It's hard to think of Mid-Century furniture without bringing up one of its key elements- Danish Teak. But how did a tropical tree become associated with a cold, dark Scandinavian country and its sleek furniture designs? And how did it get to be so popular in the US? Here's some history roughly pieced together from around the web.
There are rumors (We couldn't properly fact check this, so take it with a grain of salt but it does fit the timeline) that Danish King Christian X was in cahoots with the Royal Thai Family in the early 20th century. As part of that relationship, King Christian made a trade agreement that included importing the very tropical Teak wood to the very not tropical Denmark- there was suddenly a large supply which made it a cheap material. Danish Modern design was also beginning to take off during this time period because of industrialization and the Bauhaus school where many Danish designers studied and created together. These factors collided and thus Danish Teak became a staple of design. And despite its initial use because of its economical price/ease of acquirement, teak wood quickly became appreciated because of its functionality, durability, and color.
Then the European post World War II boom happened. There was a sudden need for fast housing and furniture. The teak pieces that had been hand-made in Denmark for years pre-war were easily adaptable to machine manufacturing which meant that they were perfect for the need of the time. Danish teak became the flavor of the moment throughout Europe (again, somewhat because of necessity). But! There were still many Americans still stationed in Europe post-war as things were being rebuilt. But when they left, the trend followed these service members as they returned to America, with fond memories of those warm-toned furnishings of Denmark. So Americans ordered Danish Modern pieces from catalogues to furnish their mid-century homes all over the country and into Canada. From dining tables to bedroom furniture to smaller items like dishes and trays, teak saturated the North American market through the 1960s.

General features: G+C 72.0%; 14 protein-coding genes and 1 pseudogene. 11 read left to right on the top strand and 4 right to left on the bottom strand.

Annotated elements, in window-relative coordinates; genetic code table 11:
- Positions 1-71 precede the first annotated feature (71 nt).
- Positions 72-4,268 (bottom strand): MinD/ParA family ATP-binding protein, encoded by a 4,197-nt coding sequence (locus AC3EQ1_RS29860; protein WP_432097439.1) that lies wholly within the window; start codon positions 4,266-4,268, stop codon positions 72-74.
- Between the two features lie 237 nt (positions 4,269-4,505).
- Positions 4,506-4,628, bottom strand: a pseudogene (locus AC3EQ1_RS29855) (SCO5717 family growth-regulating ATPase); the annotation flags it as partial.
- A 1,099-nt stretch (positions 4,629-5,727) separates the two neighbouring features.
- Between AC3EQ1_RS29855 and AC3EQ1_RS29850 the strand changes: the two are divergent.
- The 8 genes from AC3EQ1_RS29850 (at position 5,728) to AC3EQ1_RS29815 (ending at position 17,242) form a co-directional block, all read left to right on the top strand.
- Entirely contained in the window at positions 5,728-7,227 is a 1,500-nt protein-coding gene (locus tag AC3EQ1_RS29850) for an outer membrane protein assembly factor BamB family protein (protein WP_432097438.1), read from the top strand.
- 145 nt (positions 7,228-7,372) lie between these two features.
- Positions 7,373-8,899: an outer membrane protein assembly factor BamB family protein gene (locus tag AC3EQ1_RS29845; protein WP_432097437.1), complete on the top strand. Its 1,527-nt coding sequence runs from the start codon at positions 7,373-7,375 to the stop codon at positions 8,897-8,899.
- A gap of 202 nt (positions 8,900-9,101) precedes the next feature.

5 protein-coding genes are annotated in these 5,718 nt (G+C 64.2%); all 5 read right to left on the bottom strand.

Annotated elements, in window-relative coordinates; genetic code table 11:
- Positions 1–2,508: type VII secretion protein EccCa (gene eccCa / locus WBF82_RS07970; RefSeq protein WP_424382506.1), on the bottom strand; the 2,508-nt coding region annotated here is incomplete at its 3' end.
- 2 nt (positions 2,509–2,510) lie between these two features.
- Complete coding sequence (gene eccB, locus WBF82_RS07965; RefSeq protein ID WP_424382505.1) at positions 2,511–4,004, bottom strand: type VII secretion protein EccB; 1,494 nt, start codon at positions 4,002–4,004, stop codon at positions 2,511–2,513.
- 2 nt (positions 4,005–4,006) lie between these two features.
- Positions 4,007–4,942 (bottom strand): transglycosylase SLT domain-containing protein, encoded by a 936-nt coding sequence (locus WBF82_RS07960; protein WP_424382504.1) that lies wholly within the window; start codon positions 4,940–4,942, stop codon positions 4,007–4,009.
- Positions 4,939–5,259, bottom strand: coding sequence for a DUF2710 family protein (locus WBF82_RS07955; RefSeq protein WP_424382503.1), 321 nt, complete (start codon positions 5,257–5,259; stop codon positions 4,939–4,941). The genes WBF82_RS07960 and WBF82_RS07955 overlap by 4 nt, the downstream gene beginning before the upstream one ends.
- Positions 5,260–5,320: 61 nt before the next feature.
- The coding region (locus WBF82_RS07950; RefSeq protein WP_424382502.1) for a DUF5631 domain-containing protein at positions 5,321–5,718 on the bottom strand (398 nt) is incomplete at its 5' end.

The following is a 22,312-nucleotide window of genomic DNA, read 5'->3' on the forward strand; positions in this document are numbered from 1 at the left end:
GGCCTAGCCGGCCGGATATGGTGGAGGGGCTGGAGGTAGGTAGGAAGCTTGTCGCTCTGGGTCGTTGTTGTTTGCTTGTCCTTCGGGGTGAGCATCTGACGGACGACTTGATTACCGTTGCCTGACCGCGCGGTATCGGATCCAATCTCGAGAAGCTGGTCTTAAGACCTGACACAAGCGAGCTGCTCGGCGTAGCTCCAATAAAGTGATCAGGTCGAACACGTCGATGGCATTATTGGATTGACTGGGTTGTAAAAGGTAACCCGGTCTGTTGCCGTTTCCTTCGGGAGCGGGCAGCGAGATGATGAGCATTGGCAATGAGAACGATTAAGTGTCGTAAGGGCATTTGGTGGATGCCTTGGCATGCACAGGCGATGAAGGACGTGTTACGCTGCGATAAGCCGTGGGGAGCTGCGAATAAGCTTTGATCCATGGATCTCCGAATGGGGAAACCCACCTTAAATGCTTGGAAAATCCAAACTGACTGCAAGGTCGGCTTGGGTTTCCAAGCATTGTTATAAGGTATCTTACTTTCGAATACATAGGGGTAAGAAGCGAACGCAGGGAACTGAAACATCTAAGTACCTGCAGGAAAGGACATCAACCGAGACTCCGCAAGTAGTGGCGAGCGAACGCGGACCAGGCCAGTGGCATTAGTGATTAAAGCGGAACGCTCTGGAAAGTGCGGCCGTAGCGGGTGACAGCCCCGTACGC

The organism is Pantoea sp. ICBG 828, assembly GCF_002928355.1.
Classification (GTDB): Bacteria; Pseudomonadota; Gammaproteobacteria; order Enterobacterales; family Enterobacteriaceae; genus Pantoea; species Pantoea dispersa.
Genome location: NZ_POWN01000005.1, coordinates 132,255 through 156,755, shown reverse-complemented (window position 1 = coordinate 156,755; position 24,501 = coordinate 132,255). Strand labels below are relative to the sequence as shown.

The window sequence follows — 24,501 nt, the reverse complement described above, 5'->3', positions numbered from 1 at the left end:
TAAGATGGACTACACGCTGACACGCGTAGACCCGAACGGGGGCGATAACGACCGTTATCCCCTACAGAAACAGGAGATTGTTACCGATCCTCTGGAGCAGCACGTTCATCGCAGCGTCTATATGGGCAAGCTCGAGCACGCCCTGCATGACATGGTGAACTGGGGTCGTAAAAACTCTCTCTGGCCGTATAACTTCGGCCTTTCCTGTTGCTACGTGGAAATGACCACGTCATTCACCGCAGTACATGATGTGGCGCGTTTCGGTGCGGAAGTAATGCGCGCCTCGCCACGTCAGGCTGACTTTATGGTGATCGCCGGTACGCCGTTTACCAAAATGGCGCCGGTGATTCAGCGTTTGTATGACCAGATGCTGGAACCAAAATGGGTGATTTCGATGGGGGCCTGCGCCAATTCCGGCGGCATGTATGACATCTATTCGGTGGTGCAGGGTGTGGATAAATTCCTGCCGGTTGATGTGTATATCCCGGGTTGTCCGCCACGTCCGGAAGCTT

So much so that old growth teak trees were almost completely wiped out from demand. This was an unfortunate side effect of the teak trend, but it also means the appearance of mid-century teak furniture is different than that of contemporary teak pieces which are made from new growth- the older pieces are generally more dense and have a more distinct wood grain it which makes them even more desirable now.
So there you have it- Danish teak in a nutshell (pun intended).
In the world of mid-century modern furniture, there are many distinct and unique pieces. The Eames Lounge Chair, the tulip table, the gondola sofa, just to name a few. But there's also a lot to be said about the simpler elements of MCM design.
Mid-century designer Florence Knoll was (and still is!) a ground breaking force in furniture and interior design. She pioneered the Planning Unit which was a design consultant service made up of a team of designers who would look at a project from all angles and put spaces together as a collaborative effort. She even invented the textile sample system that's still used in modern day interior design.
But Knoll also designed her fair share of furniture. Her pieces are basic, sleek, and often overlooked because of their simplicity. At the same time, her furniture can be used as the "meat and potatoes" of a room- a term she humbly coined herself. Tables that are functional and discreet. Sofas that are perfect as a place to sit, but aren't the focus of a room. The background architecture that spaces need as much as they need bright showpieces.